The management approach factor stated that “[e]ach Offeror will be evaluated on how well its overall program management approach, including its management plan, quality of service, cost control, timeliness of performance, business relations, personnel management, and subcontractor utilization, will meet or exceed the requirements of the [s]olicitation.”  RFP at 30. 

In its earlier protest, Access argued that Vital Signs’ proposal should have received a lower management approach rating because of the awardee’s “extremely limited prior federal contracting experience, both in dollar value and in geographical scope.”  Protest at 9-10.  In our decision, we found that the agency had reasonably concluded that Vital Signs addressed all management approach requirements--the awardee’s proposal provided a detailed breakdown of its management plan, structure, and staff utilization--and thereby warranted an excellent rating.  Access Interpreting, Inc., supra, at 4-5.

Access alleges that our decision denying its protest was in error.  Access again asserts that the only way by which Vital Signs could “demonstrate” its ability to manage the size and scope of the contract here was by having done so previously.  Recon. Request at 5-7.  We disagree.

As a preliminary matter, the protester repeats arguments it made previously and expresses disagreement with our decision.  Under our Bid Protest Regulations, to obtain reconsideration the requesting party must set out the factual and legal grounds upon which reversal or modification of the decision is deemed warranted, specifying any errors of law made or information not previously considered.  4 C.F.R. § 21.14(c); Waterfront Techs., Inc.--Recon., B-403638.4, June 29, 2011, 2011 CPD ¶ 126 at 3.  The repetition of arguments made during our consideration of the original protest and disagreement with our decision do not meet this standard.  Id.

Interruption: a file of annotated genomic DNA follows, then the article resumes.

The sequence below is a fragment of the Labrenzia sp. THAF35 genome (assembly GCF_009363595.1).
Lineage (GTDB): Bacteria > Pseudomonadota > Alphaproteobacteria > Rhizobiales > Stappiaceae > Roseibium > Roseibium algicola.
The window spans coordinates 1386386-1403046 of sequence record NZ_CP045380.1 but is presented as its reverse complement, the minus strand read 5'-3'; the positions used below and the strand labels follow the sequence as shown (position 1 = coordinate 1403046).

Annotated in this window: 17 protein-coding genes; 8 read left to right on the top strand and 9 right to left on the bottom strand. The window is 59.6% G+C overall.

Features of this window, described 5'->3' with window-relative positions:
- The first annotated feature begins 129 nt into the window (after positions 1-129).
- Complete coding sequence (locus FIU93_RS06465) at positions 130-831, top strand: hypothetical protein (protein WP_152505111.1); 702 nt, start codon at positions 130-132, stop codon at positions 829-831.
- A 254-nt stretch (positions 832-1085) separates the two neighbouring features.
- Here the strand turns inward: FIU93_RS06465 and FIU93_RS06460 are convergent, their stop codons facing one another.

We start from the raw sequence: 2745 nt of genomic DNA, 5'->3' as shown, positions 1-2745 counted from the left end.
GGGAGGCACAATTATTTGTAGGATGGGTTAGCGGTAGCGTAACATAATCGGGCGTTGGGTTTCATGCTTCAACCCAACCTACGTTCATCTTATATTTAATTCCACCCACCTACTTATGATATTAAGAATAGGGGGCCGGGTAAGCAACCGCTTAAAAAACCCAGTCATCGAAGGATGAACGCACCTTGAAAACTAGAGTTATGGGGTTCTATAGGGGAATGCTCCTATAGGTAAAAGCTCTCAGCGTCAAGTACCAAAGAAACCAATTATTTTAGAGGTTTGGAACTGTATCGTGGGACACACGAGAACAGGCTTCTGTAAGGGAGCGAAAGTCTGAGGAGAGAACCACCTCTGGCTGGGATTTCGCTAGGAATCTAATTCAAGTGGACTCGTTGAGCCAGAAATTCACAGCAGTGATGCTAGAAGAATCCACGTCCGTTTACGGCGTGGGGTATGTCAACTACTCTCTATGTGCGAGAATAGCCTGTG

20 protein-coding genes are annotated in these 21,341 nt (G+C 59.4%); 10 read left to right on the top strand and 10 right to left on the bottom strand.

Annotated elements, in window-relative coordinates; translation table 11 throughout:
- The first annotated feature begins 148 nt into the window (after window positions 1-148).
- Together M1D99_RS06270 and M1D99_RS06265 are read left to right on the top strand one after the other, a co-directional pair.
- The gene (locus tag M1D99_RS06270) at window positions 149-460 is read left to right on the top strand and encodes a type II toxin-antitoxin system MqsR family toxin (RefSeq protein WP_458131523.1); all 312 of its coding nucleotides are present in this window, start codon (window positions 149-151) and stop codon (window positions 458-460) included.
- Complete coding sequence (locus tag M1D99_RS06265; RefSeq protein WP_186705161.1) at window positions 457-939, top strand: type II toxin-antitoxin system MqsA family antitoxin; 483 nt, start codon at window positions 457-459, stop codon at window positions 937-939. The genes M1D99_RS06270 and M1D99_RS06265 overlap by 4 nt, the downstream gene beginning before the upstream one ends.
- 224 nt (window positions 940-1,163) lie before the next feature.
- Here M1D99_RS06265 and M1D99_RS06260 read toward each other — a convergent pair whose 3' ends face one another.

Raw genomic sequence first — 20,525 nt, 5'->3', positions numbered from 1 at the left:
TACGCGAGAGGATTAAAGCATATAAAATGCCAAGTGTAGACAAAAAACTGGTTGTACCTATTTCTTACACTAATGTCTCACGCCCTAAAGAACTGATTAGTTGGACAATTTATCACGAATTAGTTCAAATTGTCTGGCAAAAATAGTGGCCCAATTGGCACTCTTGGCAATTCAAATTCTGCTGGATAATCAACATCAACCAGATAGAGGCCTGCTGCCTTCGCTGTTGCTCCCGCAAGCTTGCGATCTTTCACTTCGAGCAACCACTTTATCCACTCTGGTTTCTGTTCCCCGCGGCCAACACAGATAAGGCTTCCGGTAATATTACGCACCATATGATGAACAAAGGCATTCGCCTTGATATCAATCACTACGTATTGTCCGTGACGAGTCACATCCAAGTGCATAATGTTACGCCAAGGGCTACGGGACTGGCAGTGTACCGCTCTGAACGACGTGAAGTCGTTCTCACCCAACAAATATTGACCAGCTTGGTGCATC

Moreover, the agency evaluators reasonably determined that Vital Signs’ management approach proposal demonstrated the offeror’s ability to successfully manage all the solicitation’s requirements.  AR, Tab 11, TEP Report at 8 (“[i]dentified & demonstrated strong management support staff [redacted]”); Contracting Officer’s Statement/ Memorandum of Law at 11.  There was simply no solicitation requirement, as Access suggests, that the only means by which an offeror could demonstrate its ability to meet or exceed the solicitation requirements was by having previously done so under identical conditions.[8]

Best-Value Determination

Finally, Access requests reconsideration of our decision with regard to DOT’s best-value tradeoff.  Specifically, Access contends that the agency’s determination of technical equivalence was based entirely upon the assigned numerical and adjectival ratings.  Access also maintains that our decision, which found that the agency had “looked beyond those [rating] labels” was in error, asserting that neither the TEP nor the SSA compared the relative merits of the offerors’ proposals.  Recon. Request at 8, citing Access Interpreting, Inc., supra, at 6.

As a preliminary matter, Access again repeats arguments it made previously (and which we fully considered), and disagrees with our conclusions.  Further, this argument lacks merit, where our decision stated that the SSA’s selection of Vital Signs’ proposal as the best-value, was “based on the SSA’s consideration of the TEP’s evaluation and the SSA’s review of the record.”  Access Interpreting, Inc., supra, at 3, citing AR, Tab 8, Source Selection Decision, at 10.

The request for reconsideration is denied.

Thomas H. Armstrong
General Counsel